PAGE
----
All of this suggests that WFT is not going to entertain the notion of having Taylor Heinicke open the 2021 season as the starter, despite some tongue-in-cheek calls for him to do so. The team did recently hand the near-playoff hero an extension, and while it was originally reported as a two-year, $8.75MM deal, a lot will need to go right for the soon-to-be 28-year-old to max out that contract. Nicki Jhabvala of the Washington Post has the full breakdown, which includes a $1MM salary in 2021, a $1.5MM salary in 2022, and $1.25MM in per game roster bonuses over the next two seasons (Twitter link). Field Yates of ESPN.com adds that Heinicke will pocket a $1MM signing bonus, so it’s really a two-year deal with a base value of $4.75MM and up to $4MM in incentives (Twitter link).
Meanwhile, Keim says Washington will retain Kyle Allen via an exclusive rights free agent tender. Allen followed head coach Ron Rivera from Carolina to Washington and makes for a solid third-string option if nothing else.
Washington quarterback Kyle Allen is expected to undergo surgery in the coming weeks on his dislocated/fractured ankle, according to Jeremy Fowler of ESPN.com (on Twitter). With Allen’s season in flux, Alex Smith is likely poised to serve as the team’s starter for the rest of the year.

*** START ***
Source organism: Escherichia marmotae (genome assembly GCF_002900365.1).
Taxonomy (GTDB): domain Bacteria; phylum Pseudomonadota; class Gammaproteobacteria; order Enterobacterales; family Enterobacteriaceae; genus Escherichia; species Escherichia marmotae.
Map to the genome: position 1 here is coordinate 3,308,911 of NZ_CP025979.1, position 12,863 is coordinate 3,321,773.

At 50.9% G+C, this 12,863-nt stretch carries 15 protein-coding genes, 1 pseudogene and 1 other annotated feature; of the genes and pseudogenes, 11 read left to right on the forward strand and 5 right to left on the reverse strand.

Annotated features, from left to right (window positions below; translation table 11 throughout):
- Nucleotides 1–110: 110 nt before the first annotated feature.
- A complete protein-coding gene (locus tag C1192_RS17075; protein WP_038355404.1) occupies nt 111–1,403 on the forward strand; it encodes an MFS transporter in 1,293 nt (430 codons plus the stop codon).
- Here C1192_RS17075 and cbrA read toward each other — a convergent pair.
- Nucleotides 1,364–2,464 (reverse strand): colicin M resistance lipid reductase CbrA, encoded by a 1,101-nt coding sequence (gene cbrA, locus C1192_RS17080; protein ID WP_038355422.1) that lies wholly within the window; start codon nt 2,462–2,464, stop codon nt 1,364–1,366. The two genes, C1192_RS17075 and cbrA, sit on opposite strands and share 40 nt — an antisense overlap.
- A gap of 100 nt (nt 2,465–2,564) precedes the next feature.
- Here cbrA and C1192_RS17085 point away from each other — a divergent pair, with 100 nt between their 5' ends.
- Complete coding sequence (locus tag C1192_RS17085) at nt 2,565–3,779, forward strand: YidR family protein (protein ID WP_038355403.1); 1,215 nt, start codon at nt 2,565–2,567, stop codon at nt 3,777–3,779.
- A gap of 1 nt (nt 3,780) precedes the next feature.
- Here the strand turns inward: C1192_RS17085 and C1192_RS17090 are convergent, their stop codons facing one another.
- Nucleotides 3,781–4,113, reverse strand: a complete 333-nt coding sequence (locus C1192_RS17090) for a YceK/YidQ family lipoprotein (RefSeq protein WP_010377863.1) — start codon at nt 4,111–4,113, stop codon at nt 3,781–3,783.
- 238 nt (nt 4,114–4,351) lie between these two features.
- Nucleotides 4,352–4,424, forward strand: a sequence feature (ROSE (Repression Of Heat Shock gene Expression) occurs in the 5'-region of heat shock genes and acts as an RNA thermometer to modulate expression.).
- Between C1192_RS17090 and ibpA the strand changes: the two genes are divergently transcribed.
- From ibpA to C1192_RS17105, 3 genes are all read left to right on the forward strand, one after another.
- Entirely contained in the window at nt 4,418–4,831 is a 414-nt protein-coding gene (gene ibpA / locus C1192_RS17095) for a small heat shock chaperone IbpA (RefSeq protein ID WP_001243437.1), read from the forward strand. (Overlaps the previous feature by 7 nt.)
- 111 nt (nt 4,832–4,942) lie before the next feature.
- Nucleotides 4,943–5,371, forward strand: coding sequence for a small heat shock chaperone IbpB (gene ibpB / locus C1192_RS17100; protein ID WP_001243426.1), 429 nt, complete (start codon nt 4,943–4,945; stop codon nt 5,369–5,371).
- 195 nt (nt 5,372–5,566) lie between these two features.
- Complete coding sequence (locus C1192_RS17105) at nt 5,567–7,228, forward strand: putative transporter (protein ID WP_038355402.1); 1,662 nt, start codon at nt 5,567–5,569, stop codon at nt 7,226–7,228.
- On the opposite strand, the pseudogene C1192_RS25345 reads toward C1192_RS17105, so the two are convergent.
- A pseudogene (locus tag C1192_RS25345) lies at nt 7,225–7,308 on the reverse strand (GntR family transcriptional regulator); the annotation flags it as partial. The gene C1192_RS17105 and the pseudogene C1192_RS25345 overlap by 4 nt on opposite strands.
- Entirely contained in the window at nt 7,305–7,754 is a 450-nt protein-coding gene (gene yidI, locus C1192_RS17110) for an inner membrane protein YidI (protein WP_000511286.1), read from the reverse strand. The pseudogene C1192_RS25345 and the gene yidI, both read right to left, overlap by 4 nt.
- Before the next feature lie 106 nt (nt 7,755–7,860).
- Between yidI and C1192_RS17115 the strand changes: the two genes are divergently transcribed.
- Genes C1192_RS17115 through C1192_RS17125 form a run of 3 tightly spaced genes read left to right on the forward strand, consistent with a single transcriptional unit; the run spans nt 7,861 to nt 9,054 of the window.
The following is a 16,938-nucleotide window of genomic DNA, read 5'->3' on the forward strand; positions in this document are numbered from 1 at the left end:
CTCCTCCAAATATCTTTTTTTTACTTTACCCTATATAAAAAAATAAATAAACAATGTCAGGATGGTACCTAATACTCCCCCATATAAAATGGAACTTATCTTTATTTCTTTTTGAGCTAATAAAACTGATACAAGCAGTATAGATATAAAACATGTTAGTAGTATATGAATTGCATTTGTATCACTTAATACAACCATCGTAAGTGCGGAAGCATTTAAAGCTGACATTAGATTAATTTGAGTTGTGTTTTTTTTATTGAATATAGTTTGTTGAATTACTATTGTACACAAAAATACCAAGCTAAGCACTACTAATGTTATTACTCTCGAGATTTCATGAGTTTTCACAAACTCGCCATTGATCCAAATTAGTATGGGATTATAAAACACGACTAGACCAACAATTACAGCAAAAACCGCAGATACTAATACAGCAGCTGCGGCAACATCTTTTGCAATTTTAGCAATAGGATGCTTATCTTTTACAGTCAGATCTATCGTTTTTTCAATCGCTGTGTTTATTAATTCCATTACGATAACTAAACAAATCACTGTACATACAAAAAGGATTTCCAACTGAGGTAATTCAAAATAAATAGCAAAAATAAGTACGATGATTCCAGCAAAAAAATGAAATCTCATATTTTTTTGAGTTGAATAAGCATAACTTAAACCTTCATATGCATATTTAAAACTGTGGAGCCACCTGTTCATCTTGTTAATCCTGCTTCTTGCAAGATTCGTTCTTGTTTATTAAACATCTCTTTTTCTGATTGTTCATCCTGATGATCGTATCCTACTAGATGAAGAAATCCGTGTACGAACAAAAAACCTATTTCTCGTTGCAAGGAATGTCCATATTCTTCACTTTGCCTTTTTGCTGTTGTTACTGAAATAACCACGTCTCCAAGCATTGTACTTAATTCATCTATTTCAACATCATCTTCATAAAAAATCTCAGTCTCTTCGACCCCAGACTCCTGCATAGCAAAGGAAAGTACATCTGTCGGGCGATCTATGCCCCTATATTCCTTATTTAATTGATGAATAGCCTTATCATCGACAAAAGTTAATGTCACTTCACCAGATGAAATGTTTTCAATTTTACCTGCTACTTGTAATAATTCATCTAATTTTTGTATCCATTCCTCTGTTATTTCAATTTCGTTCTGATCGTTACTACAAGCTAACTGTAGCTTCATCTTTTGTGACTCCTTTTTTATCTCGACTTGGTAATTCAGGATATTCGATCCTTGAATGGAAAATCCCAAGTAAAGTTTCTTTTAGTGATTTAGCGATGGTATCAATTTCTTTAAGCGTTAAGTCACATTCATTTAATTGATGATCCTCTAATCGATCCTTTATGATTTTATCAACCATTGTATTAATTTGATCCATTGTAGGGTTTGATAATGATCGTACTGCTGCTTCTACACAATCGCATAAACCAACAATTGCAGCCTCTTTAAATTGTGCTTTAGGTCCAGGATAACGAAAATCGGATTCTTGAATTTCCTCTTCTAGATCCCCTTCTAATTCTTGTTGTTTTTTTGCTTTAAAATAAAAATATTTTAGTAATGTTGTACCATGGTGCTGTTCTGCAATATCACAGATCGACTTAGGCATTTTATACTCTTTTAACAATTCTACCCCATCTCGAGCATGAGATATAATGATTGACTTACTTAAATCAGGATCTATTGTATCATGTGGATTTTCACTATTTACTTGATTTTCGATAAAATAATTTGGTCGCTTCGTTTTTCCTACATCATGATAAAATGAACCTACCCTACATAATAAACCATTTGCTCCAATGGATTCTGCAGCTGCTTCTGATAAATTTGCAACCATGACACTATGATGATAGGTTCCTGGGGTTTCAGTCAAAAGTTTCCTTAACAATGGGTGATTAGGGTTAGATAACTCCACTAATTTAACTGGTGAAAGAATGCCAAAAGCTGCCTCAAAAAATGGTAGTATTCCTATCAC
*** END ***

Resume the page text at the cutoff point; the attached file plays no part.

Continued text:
Fortunately, Allen’s injury was not as bad as it first appeared. Smith took over for Allen after he was forced out and played well, up until his late-game interceptions. Of course, Smith can be forgiven if he was a bit rusty. Two years ago, his gruesome leg injury nearly cost him his career and, at one point, the possibility of amputation was floated by doctors.
Smith, 36, made his return this year and moved up to No. 2 on the depth chart when former first-round pick Dwayne Haskinswas benched in early October. Days later, Smith took the field against the Rams in relief of Allen. Though his final stat was ugly, coaches were encouraged by his ability to absorb blows from the front seven.
Sunday’s loss to the Giants dropped the Washington Football Team down to 2-6. Even in the woeful NFC East, they’re facing long odds of making the postseason. Still, Smith’s return to the starting lineup will make for compelling television. He’ll be leading the way on Sunday when the WFT travels to Detroit to face the Lions.